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How are swept-back wings vs straight wings effected by aerodynamics and is one model superior to the other in any situation?


Bernoulli’s principle tells us that airflow over the top of a wing is faster than below. If an aircraft is moving fast enough this faster airflow can become supersonic which makes the air flow off the wing instead of sticking to it, so the aircraft loses lift. This speed is called the critical Mach number. For straight wings this speed is relatively low since all the air flows over the wing. Swept wings use their shape to redirect part of the airflow along the front edge of the wing (called span wise flow), and this reduces the amount of air flowing over the wing. This increases the critical Mach number since less air is present to create a supersonic bubble. This technology was developed by Robert Jones who first used it on the F-86 Sabre.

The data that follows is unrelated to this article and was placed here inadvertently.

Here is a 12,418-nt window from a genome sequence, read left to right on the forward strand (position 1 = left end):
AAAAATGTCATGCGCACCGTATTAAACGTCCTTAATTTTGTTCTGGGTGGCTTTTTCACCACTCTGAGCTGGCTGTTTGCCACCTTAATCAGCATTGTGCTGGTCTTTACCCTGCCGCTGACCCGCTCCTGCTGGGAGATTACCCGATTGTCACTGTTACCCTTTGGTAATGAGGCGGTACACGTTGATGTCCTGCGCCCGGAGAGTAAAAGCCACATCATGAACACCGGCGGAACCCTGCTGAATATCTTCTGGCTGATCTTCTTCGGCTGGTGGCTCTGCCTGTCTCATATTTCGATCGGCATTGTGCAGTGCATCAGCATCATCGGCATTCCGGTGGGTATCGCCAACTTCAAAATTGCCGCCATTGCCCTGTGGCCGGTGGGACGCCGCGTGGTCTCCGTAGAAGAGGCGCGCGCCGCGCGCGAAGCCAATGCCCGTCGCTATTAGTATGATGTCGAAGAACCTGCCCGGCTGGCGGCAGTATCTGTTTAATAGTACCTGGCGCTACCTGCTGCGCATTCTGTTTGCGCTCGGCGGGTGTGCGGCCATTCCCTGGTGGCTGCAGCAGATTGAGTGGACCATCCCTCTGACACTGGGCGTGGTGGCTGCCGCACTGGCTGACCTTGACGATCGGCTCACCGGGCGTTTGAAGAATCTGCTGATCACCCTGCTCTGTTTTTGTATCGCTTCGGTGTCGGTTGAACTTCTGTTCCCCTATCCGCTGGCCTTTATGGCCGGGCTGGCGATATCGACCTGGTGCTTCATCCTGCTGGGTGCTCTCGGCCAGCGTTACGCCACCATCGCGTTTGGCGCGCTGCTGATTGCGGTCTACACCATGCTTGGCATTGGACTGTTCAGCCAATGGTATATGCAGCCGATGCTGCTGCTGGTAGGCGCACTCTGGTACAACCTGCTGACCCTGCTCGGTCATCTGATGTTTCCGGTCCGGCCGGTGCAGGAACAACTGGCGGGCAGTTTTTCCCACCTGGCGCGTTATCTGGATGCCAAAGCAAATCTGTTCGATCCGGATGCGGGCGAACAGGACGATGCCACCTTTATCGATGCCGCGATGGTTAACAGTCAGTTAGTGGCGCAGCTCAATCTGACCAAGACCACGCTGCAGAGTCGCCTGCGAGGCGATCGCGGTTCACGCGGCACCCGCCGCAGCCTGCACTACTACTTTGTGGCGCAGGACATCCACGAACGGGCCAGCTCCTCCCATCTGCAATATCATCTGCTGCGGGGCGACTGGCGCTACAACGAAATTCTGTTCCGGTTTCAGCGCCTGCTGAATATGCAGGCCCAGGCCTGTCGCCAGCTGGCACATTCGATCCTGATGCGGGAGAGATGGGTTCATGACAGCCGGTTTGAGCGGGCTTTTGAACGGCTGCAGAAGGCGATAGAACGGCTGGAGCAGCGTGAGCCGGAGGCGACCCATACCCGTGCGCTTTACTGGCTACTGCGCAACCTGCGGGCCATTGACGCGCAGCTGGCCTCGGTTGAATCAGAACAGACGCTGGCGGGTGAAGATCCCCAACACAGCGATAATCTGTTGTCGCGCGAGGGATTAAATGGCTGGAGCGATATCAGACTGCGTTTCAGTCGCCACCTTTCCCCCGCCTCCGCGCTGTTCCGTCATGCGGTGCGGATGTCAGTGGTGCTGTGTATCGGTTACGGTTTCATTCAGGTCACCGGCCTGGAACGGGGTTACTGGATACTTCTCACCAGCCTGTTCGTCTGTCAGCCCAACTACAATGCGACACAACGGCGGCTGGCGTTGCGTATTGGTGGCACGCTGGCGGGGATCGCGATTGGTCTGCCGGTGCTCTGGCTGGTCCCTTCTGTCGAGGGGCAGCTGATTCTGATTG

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Categories: Aerodynamics